COLUMBIA, Mo. – Chili peppers get all the attention these days, but don’t overlook humble horseradish if you’re looking for ways to spice up a dish, says a University of Missouri Extension horticulturist. It might even help you cope with the heat.

“There is a somewhat unconventional line of reasoning that suggests eating something hot and spicy makes a warm summer day seem cooler,” said David Trinklein. “If there is truth in that, then reaching for horseradish sauce may be a novel way to keep cool this summer.”

Horseradish, a member of the mustard family, gets its kick from allyl isothiocyanate, which is created in a chemical reaction when the roots of the plant are cut or grated. Unlike capsaicin, which creates the burning sensation in your mouth when you eat chili peppers, allyl isothiocyanate unleashes its fury in the nasal passages and the eyes. The chemical is so pungent that a Japanese company developed a smoke alarm that emits allyl isothiocyanate to warn hearing-impaired persons of danger with an odor strong enough to rouse people from sleep.

Though horseradish is native to eastern Europe and western Asia, the U.S. is now the world’s top producer of horseradish, with most of the U.S. crop grown next door to the Show-Me State in western Illinois. (Conversely, chili peppers are native to the Americas, but China now grows more chilis than any other country.)

Another difference from chilis is that this hot and spicy plant is fond of cool conditions, with most root growth taking place in the late summer and early autumn as temperatures begin to fall. Harvest is in late fall or winter, once frost has killed the leaves.

Horseradish needs to stay cool after harvest as well. “Oddly, horseradish needs to be kept cold to stay hot,” Trinklein said.

To prepare horseradish for eating, peel the roots and grate them, or dice and grind the pieces in a blender or food processor. This will produce powerful fumes, so make sure the area is well-ventilated. Add a small amount of water or crushed ice to keep the mixture cool. After grating or grinding, add 2-3 teaspoons of white vinegar per cup of horseradish.

“The vinegar stabilizes the hotness of the finished product,” he said. “Adding the vinegar promptly producers a milder product. Waiting several minutes results in greater pungency.” Waiting too long, however, will discolor the sauce and give it a bitter taste.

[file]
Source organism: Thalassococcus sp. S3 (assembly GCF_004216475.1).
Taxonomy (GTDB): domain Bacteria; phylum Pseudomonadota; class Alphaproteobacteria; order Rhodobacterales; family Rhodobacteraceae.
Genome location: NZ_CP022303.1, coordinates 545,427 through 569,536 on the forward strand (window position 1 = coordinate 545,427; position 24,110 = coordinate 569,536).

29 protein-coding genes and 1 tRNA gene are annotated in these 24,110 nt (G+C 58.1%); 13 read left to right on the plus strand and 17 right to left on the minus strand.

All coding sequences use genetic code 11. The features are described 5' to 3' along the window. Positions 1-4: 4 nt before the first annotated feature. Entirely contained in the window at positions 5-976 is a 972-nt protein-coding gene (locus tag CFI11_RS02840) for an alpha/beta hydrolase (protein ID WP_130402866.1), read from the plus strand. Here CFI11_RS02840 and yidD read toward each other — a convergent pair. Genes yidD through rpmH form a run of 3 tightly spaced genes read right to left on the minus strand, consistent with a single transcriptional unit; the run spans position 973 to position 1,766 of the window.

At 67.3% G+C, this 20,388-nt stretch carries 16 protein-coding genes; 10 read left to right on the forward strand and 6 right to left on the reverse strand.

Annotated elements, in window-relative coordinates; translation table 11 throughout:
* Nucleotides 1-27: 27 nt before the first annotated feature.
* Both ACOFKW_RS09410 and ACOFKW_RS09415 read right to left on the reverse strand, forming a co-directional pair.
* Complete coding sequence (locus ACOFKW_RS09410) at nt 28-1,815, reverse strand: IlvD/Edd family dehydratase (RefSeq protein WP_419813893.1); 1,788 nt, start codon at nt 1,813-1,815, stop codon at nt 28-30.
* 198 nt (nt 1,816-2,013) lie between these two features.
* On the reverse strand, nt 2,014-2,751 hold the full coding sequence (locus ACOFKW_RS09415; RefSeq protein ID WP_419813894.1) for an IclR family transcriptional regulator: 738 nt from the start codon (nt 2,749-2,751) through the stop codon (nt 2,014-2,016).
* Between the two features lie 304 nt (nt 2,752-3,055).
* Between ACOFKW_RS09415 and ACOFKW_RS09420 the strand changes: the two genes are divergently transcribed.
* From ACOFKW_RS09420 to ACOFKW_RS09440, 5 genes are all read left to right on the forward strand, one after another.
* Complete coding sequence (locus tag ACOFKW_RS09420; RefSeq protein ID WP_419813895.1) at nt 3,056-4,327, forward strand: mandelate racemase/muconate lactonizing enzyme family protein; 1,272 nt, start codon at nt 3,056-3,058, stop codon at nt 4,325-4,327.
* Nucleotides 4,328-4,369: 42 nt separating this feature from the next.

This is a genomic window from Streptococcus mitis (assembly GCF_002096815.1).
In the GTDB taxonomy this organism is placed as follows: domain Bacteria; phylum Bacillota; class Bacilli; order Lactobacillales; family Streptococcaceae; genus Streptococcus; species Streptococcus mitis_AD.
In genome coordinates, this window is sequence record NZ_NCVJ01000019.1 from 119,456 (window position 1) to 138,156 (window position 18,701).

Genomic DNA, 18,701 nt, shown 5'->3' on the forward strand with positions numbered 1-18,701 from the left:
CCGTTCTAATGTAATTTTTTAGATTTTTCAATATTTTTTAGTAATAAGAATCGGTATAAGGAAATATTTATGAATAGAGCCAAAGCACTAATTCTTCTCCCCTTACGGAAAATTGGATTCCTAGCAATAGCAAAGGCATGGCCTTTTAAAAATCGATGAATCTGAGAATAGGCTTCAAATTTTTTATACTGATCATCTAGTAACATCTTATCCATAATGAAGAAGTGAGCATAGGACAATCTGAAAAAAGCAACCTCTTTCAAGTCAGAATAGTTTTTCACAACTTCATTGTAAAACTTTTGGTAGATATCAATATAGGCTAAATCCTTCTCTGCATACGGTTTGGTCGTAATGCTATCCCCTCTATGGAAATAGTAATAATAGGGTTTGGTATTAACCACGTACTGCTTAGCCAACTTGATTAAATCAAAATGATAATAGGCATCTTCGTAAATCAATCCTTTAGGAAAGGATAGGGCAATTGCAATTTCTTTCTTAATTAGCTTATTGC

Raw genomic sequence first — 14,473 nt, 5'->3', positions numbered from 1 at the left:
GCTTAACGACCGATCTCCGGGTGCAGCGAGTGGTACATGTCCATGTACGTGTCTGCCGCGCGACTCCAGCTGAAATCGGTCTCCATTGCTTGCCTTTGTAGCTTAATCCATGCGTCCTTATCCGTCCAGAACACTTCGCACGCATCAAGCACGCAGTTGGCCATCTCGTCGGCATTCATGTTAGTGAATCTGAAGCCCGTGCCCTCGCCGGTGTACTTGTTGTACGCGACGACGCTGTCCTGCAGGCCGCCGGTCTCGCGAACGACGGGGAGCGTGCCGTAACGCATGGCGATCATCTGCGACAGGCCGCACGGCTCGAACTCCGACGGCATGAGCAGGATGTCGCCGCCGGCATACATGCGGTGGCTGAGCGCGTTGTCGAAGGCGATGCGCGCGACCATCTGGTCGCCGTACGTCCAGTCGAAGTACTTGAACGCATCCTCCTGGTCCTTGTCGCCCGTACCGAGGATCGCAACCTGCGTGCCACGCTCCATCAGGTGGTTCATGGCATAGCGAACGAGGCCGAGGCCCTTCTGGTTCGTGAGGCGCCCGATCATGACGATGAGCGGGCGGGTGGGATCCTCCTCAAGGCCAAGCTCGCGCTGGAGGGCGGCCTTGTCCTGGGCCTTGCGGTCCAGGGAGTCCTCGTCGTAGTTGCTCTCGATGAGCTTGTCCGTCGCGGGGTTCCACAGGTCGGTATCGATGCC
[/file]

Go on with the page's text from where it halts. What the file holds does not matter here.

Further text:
Place the completed mixture in tightly sealed jars and store in a refrigerator or freezer.


Growing horseradish

By David Trinklein, MU Extension horticulturist

A little horseradish goes a long way and the needs of most families are met by only a few plants. For those who want to grow their own, horseradish is propagated vegetatively in the early spring from root cuttings 8-9 inches long that contain a growing point. The latter usually is saved from the previous fall’s harvest. Form a trench 3-5 inches deep and place the root cuttings 12- 15 inches apart at a 45-degree angle, all facing in the same direction. Cover the bottom portion of the cuttings with soil to hold them in place.

Horseradish needs a deep, rich soil with adequate fertility and moisture to thrive. It’s very beneficial to incorporate manure into the soil in the fall before planting a crop. You may add synthetic fertilizers in the spring, but avoid those that are high in nitrogen. Once roots are established, irrigation usually isn’t necessary until later in the growing season when the storage roots begin to enlarge.

Harvest is accomplished by digging the roots and should not be done until late October or early November after frost has occurred. Roots may be dug any time during the winter as long as the soil is not frozen.

Horseradish is relatively pest-free. Flea beetles and beet leafhoppers are its primary insect pests. White rust, turnip mosaic and brittle root are diseases known to be problematic on horseradish.



Horsin’ Around BBQ Saucy Wings (from
Number of servings: 8

1 jar (6 ounces) horseradish mustard
2 1/2 ounces Worcestershire sauce
1/2 pound margarine
1 cup apple cider vinegar
1 cup water
2-3 tablespoon chili powder
1 heaping tablespoon salt
15-20 wings/wing portions
Salt and pepper

Prepare charcoal grill. Wash and pat dry wings and portions. Mix all ingredients for sauce and bring to a boil. After wings are done on the grill, place in shallow baking dish and pour sauce over. Put in preheated 350-degree oven and cook for 10-12 minutes.

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